Hype-V gives full screen access, but Ubuntu supports only some comic resolutions, so I get BIG black frame around :(




  6.  
    chlane

    Using this approach I’ve installed 12.04.01 Desktop, 12.10 Desktop and 12.04 server. Weirdly at first none of them maintained network connectivity. I checked Windows logs and saw messages referring to a the networking version 4.0 on the hyper-v server while the client was running 3.2. Spent two days trying to figure out how to update the client drivers. Suddenly the network connections in the VM all healed themselves. I’d love to take some sort of credit, but frankly I don’t have a clue what changed.

    Now I’m trying to solve the next problem with my VMs: no sound. I’ve been crawling all over google and I either haven’t used the magic search criteria, or I’m the only one with this issue. Do you have any suggestions?

    thanks
    p.s. I am so new to Linux/Ubuntu that if you would like me to share any info, could you also include directions on how to display it? thanks again.




  7.  
    chlane

    I take it back. I just read that Hyper-V does not support audio, USB or LPT parallel ports. So the answer is to connect from the host Windows 8 machine to the VM via RDP. Which I’ve also been unsuccessful at accomplishing. *sigh*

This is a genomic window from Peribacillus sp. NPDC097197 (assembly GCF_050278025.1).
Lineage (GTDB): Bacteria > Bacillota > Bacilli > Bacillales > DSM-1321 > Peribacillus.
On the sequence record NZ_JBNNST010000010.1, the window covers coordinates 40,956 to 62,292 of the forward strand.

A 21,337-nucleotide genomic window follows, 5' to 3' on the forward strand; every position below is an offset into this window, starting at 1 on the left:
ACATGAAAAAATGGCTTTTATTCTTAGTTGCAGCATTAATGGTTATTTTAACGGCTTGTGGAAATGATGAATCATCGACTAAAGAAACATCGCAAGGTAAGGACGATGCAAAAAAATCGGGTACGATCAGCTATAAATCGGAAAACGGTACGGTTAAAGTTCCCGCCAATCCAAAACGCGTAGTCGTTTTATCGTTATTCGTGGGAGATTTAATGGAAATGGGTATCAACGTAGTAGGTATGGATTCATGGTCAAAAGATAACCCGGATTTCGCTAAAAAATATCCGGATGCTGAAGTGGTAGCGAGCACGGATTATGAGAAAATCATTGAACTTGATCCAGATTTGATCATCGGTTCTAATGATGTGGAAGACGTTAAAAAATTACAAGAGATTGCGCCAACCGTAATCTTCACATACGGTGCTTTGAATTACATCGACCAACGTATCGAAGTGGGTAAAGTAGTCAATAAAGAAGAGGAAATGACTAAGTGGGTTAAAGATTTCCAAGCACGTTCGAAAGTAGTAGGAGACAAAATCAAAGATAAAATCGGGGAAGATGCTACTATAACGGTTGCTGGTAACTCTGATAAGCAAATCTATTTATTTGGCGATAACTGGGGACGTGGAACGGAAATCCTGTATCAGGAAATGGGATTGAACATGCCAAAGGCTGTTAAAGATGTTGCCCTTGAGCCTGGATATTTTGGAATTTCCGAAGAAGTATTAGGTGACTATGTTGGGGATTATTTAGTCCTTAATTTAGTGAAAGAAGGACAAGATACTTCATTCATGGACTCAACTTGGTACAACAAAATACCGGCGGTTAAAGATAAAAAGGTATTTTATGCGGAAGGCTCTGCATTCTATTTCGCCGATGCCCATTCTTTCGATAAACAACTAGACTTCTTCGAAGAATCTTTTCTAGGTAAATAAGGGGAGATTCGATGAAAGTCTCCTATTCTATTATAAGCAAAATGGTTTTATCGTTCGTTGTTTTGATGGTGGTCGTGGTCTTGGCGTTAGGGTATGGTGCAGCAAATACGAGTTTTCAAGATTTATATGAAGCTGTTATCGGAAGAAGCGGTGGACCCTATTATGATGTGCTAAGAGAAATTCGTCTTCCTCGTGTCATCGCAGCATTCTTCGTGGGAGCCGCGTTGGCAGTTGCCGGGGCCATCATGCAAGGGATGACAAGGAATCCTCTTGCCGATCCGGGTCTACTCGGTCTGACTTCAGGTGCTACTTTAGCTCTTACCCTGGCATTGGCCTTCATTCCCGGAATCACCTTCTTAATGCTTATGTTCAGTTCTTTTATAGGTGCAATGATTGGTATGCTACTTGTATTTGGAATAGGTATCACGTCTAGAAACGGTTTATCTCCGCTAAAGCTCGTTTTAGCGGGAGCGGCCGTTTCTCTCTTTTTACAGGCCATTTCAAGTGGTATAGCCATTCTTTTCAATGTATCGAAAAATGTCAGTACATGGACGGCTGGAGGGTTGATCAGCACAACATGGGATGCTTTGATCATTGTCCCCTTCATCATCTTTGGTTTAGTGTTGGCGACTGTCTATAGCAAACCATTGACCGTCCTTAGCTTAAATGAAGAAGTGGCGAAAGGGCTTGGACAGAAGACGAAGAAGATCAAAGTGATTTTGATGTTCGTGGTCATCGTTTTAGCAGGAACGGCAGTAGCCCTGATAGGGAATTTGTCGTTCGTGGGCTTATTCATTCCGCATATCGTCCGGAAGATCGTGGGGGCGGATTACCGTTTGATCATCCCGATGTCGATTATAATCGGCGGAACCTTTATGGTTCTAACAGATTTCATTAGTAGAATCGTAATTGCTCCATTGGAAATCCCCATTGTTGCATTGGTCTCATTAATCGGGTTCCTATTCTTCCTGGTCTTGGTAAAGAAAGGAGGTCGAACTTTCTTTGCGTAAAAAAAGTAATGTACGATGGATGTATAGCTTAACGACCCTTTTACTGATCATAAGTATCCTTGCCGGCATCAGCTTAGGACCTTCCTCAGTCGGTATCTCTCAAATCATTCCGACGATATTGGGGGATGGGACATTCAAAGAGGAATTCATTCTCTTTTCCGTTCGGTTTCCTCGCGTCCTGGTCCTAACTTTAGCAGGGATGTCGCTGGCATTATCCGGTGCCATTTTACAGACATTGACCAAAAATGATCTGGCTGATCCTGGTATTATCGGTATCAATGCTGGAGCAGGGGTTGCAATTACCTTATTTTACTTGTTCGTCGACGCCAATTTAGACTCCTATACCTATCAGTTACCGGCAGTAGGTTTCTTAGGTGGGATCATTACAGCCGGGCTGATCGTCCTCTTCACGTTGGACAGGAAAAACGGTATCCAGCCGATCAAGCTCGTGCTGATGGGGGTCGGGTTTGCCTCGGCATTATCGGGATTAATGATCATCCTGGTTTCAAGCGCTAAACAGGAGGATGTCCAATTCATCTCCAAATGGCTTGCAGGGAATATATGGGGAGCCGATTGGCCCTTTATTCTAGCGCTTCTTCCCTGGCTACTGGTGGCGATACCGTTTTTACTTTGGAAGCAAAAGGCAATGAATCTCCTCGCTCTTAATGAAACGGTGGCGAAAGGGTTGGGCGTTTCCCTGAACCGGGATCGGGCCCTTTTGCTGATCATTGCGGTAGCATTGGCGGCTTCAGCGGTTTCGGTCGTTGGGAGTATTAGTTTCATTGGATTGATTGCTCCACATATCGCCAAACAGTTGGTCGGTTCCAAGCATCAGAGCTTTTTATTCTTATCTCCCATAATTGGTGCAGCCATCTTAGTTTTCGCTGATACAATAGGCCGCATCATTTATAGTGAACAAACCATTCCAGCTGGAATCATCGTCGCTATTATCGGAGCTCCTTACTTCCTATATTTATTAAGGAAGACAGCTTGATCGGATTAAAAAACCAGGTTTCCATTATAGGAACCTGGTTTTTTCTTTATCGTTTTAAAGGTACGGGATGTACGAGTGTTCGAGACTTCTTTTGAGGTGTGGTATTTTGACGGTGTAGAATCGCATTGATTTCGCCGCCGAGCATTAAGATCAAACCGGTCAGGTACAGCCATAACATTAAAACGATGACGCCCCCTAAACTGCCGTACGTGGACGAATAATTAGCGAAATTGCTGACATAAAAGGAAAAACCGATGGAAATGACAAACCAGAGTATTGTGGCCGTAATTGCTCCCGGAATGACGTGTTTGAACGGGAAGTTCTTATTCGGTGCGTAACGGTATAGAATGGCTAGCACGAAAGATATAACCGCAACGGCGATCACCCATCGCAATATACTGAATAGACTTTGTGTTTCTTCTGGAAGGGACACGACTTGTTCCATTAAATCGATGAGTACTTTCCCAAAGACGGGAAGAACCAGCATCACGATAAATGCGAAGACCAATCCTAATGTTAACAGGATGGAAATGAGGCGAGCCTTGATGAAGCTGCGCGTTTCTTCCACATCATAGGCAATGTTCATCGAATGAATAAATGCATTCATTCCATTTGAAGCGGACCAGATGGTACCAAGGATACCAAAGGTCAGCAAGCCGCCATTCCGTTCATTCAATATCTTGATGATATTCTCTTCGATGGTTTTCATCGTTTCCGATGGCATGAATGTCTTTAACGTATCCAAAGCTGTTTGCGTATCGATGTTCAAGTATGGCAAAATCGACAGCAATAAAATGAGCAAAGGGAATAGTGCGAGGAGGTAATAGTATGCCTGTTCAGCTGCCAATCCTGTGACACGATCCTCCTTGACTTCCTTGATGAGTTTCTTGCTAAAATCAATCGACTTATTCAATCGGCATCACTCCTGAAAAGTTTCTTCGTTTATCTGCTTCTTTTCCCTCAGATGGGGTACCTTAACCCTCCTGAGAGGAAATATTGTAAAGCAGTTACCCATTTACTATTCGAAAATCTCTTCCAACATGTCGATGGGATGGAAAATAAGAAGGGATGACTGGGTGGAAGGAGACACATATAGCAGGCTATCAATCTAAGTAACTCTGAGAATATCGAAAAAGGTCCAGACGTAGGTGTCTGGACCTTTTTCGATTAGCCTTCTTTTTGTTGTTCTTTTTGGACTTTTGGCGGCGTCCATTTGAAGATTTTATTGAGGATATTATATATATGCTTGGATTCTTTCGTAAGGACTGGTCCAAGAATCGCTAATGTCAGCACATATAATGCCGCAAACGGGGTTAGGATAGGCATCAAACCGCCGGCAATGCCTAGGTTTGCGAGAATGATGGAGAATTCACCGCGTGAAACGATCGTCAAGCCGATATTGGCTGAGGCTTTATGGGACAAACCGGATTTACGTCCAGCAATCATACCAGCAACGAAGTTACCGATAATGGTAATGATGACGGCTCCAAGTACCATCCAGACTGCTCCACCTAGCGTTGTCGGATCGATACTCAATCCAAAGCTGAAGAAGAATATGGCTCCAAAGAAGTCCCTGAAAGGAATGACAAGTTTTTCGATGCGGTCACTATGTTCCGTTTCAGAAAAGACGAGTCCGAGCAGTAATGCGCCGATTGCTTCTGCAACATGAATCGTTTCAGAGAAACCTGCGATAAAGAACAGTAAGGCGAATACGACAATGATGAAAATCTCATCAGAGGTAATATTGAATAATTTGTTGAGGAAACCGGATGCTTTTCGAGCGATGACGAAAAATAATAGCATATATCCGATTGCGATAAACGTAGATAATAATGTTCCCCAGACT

•  
      Solkre

      That’s probably a side-effect of Hyper-V being designed to run on server hardware for server applications.




  8.  
    Nilesh

    I stumbled on this site when I was looking for instructions to install Ubuntu as a dual boot OS on my Win8 (preloaded) machine.

    Does the approach that you describe above allow me to run Ubuntu natively from within Win8? If yes, this is even better than a dual boot option.

    Are there any restrictions on what I can install and run under Ubuntu when it is running within Win8?

    How is this different from Cygwin?

    Thanks in advance!




  9.  
    Daniel

    I found that I had a few networking issues when installing Ubuntu on my X1 laptop, I think that this is because it only has a WiFi network rather than a wired connection.

    The solution here helped me out.

    http://superuser.com/questions/489746/ubuntu-not-connecting-to-network-in-hyper-v